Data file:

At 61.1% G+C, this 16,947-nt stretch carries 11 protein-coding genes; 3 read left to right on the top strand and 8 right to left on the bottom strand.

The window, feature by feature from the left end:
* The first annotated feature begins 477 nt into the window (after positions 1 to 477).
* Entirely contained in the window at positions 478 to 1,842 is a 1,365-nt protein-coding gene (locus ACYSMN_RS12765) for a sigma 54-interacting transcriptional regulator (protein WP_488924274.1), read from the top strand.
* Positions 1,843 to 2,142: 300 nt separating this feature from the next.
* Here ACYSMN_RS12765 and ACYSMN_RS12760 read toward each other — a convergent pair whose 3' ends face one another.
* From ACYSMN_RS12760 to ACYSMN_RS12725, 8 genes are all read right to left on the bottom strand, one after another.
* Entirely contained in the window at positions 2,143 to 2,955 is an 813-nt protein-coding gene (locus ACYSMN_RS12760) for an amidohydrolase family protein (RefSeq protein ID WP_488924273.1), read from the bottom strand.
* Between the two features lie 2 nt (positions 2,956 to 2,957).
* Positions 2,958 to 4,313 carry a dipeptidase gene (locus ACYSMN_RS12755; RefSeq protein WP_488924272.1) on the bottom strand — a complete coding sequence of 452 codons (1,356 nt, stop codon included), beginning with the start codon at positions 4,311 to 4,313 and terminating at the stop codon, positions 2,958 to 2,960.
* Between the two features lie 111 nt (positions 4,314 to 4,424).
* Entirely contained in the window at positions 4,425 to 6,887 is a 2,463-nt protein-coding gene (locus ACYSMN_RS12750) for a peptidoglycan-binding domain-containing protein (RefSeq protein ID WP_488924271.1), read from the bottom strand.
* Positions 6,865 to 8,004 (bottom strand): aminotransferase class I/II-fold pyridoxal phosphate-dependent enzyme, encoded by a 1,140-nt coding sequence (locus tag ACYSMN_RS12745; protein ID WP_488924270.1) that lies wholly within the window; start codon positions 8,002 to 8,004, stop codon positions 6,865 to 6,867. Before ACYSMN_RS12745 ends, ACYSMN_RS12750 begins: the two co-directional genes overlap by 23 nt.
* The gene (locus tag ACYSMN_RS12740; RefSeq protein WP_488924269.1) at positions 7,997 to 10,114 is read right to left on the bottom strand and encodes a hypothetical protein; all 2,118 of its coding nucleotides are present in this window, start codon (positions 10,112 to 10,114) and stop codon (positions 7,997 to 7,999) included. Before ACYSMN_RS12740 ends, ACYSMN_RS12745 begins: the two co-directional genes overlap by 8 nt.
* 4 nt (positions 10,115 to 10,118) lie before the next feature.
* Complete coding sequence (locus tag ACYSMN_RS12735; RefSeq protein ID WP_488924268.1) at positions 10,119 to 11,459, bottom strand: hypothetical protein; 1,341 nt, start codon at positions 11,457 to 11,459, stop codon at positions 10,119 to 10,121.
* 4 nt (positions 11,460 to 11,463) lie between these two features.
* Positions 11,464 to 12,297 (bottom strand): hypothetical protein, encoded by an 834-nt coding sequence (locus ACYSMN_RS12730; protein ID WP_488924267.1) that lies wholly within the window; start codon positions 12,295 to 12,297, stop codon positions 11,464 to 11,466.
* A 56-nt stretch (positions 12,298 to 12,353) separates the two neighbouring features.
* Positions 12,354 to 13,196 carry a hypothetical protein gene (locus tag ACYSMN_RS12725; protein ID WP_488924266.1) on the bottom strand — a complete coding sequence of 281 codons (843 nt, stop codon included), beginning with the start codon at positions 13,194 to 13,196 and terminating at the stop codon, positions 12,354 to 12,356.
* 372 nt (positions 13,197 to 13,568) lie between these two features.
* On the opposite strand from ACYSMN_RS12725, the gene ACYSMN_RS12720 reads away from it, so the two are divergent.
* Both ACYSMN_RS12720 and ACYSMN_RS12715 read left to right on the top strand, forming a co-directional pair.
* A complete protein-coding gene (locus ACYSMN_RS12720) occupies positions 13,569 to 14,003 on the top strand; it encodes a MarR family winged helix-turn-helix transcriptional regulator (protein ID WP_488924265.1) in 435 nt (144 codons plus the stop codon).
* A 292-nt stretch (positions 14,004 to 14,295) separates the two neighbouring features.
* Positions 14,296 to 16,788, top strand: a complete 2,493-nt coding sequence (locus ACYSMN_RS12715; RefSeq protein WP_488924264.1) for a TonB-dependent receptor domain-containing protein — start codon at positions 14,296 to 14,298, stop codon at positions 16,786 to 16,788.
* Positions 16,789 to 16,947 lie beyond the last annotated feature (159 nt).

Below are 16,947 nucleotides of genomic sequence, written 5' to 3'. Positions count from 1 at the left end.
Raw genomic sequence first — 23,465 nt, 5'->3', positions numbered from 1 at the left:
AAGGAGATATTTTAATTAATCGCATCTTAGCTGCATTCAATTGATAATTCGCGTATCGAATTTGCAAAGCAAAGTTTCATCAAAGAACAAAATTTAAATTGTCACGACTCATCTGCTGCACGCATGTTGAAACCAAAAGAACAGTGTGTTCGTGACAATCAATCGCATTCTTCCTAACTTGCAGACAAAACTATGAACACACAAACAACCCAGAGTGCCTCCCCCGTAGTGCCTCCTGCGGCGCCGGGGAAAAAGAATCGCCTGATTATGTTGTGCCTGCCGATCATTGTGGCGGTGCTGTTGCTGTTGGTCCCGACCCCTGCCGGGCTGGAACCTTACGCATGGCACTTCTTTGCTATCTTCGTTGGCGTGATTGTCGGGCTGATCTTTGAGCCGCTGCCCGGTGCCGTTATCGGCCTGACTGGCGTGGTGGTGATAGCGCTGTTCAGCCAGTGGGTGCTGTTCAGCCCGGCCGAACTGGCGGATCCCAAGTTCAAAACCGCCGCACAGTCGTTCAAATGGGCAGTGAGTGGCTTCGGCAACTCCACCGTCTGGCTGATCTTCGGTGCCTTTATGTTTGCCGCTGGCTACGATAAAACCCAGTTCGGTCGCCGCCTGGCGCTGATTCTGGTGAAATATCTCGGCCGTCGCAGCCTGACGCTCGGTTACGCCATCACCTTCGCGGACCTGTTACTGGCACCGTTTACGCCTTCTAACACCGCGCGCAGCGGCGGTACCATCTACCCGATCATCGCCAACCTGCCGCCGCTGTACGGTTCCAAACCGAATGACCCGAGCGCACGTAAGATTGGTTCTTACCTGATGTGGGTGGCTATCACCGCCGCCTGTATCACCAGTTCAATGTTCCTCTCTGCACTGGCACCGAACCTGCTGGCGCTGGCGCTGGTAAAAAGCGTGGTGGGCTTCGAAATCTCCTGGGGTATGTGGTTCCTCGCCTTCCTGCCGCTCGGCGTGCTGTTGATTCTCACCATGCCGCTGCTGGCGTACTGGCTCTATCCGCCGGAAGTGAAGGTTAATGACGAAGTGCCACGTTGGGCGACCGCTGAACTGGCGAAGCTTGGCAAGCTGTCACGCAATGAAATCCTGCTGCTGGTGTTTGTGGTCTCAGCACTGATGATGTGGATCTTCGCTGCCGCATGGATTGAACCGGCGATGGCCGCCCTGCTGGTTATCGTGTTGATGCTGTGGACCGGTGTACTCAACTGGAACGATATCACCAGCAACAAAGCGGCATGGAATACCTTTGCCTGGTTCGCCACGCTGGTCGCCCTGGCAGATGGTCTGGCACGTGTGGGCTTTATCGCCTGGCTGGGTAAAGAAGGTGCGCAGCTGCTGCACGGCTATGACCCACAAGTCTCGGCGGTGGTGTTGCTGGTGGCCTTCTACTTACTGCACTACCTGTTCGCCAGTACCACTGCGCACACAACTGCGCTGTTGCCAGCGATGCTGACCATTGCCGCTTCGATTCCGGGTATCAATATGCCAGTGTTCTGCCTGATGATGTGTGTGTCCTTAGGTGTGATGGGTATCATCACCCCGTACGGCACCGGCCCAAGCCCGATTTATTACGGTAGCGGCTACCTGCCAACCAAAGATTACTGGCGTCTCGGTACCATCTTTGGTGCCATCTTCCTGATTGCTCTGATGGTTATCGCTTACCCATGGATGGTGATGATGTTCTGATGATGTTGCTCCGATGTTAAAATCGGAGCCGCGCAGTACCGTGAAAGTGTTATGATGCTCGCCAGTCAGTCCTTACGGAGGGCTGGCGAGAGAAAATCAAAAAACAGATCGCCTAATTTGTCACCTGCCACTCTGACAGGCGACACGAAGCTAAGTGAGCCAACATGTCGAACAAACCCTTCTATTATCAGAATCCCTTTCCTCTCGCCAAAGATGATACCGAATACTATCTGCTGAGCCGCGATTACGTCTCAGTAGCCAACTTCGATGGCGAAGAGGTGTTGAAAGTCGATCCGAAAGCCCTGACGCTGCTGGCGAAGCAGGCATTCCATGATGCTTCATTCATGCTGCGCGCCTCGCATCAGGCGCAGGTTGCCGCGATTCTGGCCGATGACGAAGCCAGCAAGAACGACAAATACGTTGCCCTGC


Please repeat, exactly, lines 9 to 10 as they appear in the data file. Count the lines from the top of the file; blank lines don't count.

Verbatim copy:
* Between the two features lie 2 nt (positions 2,956 to 2,957).
* Positions 2,958 to 4,313 carry a dipeptidase gene (locus ACYSMN_RS12755; RefSeq protein WP_488924272.1) on the bottom strand — a complete coding sequence of 452 codons (1,356 nt, stop codon included), beginning with the start codon at positions 4,311 to 4,313 and terminating at the stop codon, positions 2,958 to 2,960.